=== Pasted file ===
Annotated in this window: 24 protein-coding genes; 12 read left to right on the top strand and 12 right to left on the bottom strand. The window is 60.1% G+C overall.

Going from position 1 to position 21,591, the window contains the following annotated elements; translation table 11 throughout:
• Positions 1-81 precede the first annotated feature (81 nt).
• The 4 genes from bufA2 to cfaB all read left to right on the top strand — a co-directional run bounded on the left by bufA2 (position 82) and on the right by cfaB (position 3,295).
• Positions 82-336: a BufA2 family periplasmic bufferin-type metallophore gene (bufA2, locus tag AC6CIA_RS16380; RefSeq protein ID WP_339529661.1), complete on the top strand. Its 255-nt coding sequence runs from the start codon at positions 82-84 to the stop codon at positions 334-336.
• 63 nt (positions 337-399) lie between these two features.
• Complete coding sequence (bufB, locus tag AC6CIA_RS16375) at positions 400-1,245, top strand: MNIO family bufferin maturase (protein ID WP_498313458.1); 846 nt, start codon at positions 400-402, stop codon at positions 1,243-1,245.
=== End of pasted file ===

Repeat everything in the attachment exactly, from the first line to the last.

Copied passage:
Annotated in this window: 24 protein-coding genes; 12 read left to right on the top strand and 12 right to left on the bottom strand. The window is 60.1% G+C overall.

Going from position 1 to position 21,591, the window contains the following annotated elements; translation table 11 throughout:
• Positions 1-81 precede the first annotated feature (81 nt).
• The 4 genes from bufA2 to cfaB all read left to right on the top strand — a co-directional run bounded on the left by bufA2 (position 82) and on the right by cfaB (position 3,295).
• Positions 82-336: a BufA2 family periplasmic bufferin-type metallophore gene (bufA2, locus tag AC6CIA_RS16380; RefSeq protein ID WP_339529661.1), complete on the top strand. Its 255-nt coding sequence runs from the start codon at positions 82-84 to the stop codon at positions 334-336.
• 63 nt (positions 337-399) lie between these two features.
• Complete coding sequence (bufB, locus tag AC6CIA_RS16375) at positions 400-1,245, top strand: MNIO family bufferin maturase (protein ID WP_498313458.1); 846 nt, start codon at positions 400-402, stop codon at positions 1,243-1,245.